Thursday, November 19, 2009

"Unhappy is the land that has no heroes...
Unhappy is the land that needs a hero."
(Galileo, a play by Bertold Brecht)

The first reading in today's Eucharistic Liturgy brings us to consider one of the heroes of the Jewish faith in the time before Jesus was born. This is the story about Mattathias and his five sons. Distraught because enemies had taken over Jerusalem. Sacrileges abounded in the city and in the most sacred of places, the Temple in Jerusalem. "Her temple has become like a man disgraced ... we see our sanctuary and our beauty and our glory laid waste" (vv 8-13).

The story today took place around the year 167 BC. Because Mattathias loved his Jewish faith, he moved his sons out of the Jerusalem area to settle in Modein. There he could continue to worship as he believed ... until the king's officers moved into Modein to "organize the sacrifices" to different gods and idols. In the chosen selection of the Book of Maccabees for today, we read of the efforts to get Mattathias and his sons to give up their faith.

Today there are so many different challenges to Roman Catholics especially in our American homeland. In the city of Washington, DC, Catholics are faced with a decision by Church leaders (authorities). The City Council of the nation's capital city are debating a resolution to approve same-sex marriages. The Catholic Archbishops and a number of other faith leaders, especially in prominent African-American churches have spoken out against the possible affirmative decision of City Council. In response to the possibility, the Catholic Church leaders have made public that such an action would result in the ending of many relationships with the city. These relationships basically are those city contracts with the Archdiocese where social services are provided for many of the city's poor and elderly are assisted. As one would expect in today's society, the fabric is one of many colors, like Joseph's coat. Several Pastors, in conversations yesterday, said that they have been pummeled with calls by and meetings with parishioners. Some are angry with the Church, some threatening to hold back fulfilling pledges to a major capital campaign of several years ago, some saying this might be the straw that breaks the camel's back requiring a move to another faith and, of course, those who see themselves as champions of the faith.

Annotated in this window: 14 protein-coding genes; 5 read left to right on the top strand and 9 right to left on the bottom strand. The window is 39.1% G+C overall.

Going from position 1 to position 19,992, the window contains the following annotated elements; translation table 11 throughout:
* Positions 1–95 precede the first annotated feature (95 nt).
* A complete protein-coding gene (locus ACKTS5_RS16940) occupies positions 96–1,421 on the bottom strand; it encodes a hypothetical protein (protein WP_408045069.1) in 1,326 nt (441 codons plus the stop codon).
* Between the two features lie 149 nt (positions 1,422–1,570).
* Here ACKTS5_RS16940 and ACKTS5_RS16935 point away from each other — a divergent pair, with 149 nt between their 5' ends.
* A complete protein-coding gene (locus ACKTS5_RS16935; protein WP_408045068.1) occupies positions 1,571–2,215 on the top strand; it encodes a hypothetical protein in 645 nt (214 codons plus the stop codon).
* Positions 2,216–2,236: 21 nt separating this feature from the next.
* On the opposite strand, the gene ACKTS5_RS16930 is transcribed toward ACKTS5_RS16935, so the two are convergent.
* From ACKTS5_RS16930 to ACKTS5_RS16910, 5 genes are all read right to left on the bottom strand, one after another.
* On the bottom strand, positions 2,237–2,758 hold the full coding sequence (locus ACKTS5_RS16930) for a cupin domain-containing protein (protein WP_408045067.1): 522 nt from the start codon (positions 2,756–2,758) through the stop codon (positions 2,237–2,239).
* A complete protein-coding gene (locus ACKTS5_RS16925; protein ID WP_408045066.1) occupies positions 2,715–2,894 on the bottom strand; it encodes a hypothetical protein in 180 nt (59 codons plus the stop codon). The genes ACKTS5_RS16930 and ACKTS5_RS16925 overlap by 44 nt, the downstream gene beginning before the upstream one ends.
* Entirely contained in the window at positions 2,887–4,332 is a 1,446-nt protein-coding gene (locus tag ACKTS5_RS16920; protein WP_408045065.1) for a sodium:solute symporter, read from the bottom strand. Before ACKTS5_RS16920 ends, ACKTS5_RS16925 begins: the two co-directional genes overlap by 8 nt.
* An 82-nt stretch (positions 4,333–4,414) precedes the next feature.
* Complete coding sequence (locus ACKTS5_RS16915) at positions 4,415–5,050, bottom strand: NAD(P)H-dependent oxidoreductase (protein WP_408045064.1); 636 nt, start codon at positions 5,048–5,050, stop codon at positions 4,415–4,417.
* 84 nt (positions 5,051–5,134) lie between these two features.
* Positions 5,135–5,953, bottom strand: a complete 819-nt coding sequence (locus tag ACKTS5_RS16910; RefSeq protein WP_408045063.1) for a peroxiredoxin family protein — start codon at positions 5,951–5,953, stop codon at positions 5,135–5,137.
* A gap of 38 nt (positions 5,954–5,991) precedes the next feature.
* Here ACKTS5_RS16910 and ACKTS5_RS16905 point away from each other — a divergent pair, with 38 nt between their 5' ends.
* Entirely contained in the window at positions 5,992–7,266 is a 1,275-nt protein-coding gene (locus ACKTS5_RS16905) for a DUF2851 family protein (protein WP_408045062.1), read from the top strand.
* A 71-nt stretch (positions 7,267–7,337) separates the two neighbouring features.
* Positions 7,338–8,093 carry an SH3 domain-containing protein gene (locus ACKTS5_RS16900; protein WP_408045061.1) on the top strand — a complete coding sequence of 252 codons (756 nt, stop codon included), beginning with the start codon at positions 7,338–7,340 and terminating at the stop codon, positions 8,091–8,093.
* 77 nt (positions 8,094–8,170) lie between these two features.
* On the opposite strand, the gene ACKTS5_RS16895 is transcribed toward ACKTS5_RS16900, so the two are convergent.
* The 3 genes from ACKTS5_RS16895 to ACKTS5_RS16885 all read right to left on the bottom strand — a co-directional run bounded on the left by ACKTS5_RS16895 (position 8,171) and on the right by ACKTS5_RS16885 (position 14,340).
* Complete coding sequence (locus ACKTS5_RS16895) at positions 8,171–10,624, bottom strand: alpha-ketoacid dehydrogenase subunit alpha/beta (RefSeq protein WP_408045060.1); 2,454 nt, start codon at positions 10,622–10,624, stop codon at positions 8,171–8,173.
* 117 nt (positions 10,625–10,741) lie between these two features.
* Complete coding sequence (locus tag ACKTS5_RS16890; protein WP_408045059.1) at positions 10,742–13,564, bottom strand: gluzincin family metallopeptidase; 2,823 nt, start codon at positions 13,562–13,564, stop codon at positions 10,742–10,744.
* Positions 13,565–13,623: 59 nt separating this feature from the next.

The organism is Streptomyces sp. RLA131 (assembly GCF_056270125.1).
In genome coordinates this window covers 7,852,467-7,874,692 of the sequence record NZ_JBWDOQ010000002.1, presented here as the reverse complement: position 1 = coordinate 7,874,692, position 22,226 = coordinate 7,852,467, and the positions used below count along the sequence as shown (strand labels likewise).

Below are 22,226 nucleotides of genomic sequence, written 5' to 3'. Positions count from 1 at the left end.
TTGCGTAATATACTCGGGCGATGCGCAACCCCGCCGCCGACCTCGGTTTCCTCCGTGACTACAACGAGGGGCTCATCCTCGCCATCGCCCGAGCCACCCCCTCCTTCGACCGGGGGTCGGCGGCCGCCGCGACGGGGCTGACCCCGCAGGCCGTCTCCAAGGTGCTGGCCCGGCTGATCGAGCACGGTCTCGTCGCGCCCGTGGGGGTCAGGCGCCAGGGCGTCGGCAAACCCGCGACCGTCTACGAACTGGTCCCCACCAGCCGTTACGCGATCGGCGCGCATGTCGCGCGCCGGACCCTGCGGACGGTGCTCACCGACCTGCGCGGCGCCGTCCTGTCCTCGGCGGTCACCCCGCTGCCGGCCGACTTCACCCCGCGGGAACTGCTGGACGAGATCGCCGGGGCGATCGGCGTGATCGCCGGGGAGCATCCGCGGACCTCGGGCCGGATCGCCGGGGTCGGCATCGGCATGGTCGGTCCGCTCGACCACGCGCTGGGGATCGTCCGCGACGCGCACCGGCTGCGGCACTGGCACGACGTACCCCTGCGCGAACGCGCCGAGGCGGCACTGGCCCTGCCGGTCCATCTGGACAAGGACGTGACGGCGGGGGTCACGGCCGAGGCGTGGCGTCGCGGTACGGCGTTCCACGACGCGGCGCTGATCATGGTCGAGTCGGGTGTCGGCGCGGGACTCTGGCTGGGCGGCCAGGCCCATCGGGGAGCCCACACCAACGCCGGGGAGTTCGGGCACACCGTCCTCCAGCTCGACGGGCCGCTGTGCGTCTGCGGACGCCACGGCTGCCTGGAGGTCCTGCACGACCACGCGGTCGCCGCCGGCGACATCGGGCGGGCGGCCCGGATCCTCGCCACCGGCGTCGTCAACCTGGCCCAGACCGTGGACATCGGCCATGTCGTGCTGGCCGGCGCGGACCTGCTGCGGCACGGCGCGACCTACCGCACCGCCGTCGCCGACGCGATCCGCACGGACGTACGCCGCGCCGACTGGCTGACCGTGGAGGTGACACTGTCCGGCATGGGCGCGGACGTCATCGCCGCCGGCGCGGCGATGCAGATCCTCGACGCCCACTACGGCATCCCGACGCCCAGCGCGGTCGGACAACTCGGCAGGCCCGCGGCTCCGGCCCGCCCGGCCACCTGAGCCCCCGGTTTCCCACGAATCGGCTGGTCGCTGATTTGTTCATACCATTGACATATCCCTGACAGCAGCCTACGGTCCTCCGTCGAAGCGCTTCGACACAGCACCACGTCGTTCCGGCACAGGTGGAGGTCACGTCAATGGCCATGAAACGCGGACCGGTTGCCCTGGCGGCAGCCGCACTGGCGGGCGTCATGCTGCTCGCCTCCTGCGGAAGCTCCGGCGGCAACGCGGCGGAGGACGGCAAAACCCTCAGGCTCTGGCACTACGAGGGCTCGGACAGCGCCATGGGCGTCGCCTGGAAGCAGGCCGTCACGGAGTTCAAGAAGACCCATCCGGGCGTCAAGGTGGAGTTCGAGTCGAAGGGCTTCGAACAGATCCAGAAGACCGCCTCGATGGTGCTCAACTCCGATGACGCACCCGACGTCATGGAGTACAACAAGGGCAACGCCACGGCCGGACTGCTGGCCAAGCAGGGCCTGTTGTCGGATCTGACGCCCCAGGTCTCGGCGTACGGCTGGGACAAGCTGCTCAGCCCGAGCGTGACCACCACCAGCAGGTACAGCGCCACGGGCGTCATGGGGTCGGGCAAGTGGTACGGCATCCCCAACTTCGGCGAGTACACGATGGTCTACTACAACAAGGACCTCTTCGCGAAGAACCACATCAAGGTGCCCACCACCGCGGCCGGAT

Being a Catholic today is not easy for everyone who says "I am a Catholic." Those who maintain a very strong position supporting the Archdiocese's actions as well as those who challenge fighting the city on the backs of the poor and needy each see leaders in their particular stance at this time.

For a Catholic in our city these days, there is a genuine need for much prayer and reflection. For our leaders both Church and civil, there is great need for dialog and prayer as well. For all of us from Washington, DC or elsewhere, it is a time for reflection and prayer.

The photo above is that of the smallest National Cemetery in the United States. It is the burial ground for those Union soldiers who died at the battle of Ball's Bluff, located in Leesburg, VA. The cemetery overlooks the Potomac River. There at the site, just outside the walls surrounding the 50 some entombed loyalists is a marker in memory of the first and only US Senator to have died in battle but who is buried in the Presidio, in San Francisco. The following is from the U.S. Senate Records:

Senator Killed in Battle
October 21, 1861
Senator Edward Dickinson Baker, veteran of the Mexican war, well-known lawyer and orator, and confidante of President Abraham Lincoln, answered his country's call to battle in 1861. Leaving the Senate Chamber behind, Baker led his troops into the Battle of Ball's Bluff and became the Senate's first and only sitting member to die in battle.

So today being a Catholic in the city of Washington demands extraordinary strength. Are we unhappy because we have no heroes or unhappy because we need a hero?

Posted by Picasa